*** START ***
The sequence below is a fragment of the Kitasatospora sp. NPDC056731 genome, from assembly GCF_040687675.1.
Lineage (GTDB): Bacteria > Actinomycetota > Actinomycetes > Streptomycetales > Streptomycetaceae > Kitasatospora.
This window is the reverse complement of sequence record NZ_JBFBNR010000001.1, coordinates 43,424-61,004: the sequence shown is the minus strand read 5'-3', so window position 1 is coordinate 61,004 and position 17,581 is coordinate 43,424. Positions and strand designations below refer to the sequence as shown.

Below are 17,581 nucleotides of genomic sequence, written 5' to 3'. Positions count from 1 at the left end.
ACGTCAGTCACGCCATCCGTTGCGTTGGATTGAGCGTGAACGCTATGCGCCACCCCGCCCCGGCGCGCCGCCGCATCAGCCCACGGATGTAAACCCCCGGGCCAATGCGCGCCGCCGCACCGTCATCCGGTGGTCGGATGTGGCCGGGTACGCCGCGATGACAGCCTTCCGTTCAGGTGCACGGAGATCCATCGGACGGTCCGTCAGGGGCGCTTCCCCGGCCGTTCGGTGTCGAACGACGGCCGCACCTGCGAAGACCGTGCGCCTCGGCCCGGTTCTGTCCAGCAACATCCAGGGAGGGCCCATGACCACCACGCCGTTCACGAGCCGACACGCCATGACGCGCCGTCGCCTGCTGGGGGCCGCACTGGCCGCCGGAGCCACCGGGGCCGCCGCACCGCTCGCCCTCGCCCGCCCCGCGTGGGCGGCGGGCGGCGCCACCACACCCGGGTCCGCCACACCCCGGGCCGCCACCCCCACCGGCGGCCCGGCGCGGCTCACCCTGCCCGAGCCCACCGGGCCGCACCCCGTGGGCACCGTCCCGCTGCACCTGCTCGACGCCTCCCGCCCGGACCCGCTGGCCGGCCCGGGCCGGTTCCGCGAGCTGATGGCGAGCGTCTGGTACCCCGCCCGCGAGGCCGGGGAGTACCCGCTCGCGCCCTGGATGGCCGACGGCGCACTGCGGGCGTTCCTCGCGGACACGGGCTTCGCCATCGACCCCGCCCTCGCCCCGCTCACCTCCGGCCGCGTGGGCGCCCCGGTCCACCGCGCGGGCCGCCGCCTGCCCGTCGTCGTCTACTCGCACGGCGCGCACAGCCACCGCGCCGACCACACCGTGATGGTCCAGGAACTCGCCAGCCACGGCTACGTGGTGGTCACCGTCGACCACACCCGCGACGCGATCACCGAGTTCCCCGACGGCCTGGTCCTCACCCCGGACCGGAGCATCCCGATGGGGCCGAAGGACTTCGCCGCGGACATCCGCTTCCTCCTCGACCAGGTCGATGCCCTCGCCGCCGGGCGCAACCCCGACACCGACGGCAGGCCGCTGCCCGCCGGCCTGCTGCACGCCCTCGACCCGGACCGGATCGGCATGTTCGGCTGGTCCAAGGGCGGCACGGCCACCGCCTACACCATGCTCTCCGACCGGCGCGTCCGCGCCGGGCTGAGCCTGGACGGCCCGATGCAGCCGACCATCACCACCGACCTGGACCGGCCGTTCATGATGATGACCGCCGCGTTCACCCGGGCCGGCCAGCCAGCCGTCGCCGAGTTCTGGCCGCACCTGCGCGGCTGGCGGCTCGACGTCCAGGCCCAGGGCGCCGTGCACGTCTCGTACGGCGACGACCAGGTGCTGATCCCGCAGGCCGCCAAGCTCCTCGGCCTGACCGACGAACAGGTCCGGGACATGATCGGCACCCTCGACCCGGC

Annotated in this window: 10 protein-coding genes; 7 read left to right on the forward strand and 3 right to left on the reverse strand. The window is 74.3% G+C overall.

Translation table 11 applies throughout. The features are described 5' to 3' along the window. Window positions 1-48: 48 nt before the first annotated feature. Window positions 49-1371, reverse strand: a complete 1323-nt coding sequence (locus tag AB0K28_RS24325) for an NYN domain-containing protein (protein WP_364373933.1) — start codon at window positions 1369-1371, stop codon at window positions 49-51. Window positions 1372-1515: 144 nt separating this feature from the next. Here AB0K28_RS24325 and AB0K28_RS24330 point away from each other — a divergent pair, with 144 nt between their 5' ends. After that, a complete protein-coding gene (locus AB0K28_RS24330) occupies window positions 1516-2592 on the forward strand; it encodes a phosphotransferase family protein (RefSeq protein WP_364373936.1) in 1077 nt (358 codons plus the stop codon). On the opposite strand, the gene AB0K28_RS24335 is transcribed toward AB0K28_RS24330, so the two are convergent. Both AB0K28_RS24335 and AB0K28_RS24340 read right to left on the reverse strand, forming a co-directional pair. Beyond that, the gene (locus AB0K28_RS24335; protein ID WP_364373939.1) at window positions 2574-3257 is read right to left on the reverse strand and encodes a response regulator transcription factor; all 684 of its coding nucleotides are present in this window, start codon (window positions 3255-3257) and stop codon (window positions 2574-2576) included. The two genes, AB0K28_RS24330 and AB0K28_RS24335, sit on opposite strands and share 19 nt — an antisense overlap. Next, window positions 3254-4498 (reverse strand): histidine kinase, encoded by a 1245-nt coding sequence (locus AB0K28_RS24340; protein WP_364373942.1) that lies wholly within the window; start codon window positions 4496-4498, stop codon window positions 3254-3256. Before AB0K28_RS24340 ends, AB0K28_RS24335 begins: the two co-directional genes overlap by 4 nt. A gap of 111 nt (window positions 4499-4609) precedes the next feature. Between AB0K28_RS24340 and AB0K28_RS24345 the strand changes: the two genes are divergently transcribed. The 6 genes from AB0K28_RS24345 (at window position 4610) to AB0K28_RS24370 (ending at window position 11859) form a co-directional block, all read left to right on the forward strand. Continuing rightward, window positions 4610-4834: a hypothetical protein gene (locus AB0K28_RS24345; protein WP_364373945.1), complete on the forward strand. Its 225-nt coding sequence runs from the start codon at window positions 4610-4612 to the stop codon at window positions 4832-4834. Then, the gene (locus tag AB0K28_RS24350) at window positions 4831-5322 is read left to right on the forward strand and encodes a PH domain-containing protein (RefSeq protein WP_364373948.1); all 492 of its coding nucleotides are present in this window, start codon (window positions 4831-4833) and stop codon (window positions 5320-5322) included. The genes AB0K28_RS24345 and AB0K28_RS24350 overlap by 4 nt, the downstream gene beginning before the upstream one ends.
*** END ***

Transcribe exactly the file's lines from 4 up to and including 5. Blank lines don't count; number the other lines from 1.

Below are 17,581 nucleotides of genomic sequence, written 5' to 3'. Positions count from 1 at the left end.
ACGTCAGTCACGCCATCCGTTGCGTTGGATTGAGCGTGAACGCTATGCGCCACCCCGCCCCGGCGCGCCGCCGCATCAGCCCACGGATGTAAACCCCCGGGCCAATGCGCGCCGCCGCACCGTCATCCGGTGGTCGGATGTGGCCGGGTACGCCGCGATGACAGCCTTCCGTTCAGGTGCACGGAGATCCATCGGACGGTCCGTCAGGGGCGCTTCCCCGGCCGTTCGGTGTCGAACGACGGCCGCACCTGCGAAGACCGTGCGCCTCGGCCCGGTTCTGTCCAGCAACATCCAGGGAGGGCCCATGACCACCACGCCGTTCACGAGCCGACACGCCATGACGCGCCGTCGCCTGCTGGGGGCCGCACTGGCCGCCGGAGCCACCGGGGCCGCCGCACCGCTCGCCCTCGCCCGCCCCGCGTGGGCGGCGGGCGGCGCCACCACACCCGGGTCCGCCACACCCCGGGCCGCCACCCCCACCGGCGGCCCGGCGCGGCTCACCCTGCCCGAGCCCACCGGGCCGCACCCCGTGGGCACCGTCCCGCTGCACCTGCTCGACGCCTCCCGCCCGGACCCGCTGGCCGGCCCGGGCCGGTTCCGCGAGCTGATGGCGAGCGTCTGGTACCCCGCCCGCGAGGCCGGGGAGTACCCGCTCGCGCCCTGGATGGCCGACGGCGCACTGCGGGCGTTCCTCGCGGACACGGGCTTCGCCATCGACCCCGCCCTCGCCCCGCTCACCTCCGGCCGCGTGGGCGCCCCGGTCCACCGCGCGGGCCGCCGCCTGCCCGTCGTCGTCTACTCGCACGGCGCGCACAGCCACCGCGCCGACCACACCGTGATGGTCCAGGAACTCGCCAGCCACGGCTACGTGGTGGTCACCGTCGACCACACCCGCGACGCGATCACCGAGTTCCCCGACGGCCTGGTCCTCACCCCGGACCGGAGCATCCCGATGGGGCCGAAGGACTTCGCCGCGGACATCCGCTTCCTCCTCGACCAGGTCGATGCCCTCGCCGCCGGGCGCAACCCCGACACCGACGGCAGGCCGCTGCCCGCCGGCCTGCTGCACGCCCTCGACCCGGACCGGATCGGCATGTTCGGCTGGTCCAAGGGCGGCACGGCCACCGCCTACACCATGCTCTCCGACCGGCGCGTCCGCGCCGGGCTGAGCCTGGACGGCCCGATGCAGCCGACCATCACCACCGACCTGGACCGGCCGTTCATGATGATGACCGCCGCGTTCACCCGGGCCGGCCAGCCAGCCGTCGCCGAGTTCTGGCCGCACCTGCGCGGCTGGCGGCTCGACGTCCAGGCCCAGGGCGCCGTGCACGTCTCGTACGGCGACGACCAGGTGCTGATCCCGCAGGCCGCCAAGCTCCTCGGCCTGACCGACGAACAGGTCCGGGACATGATCGGCACCCTCGACCCGGC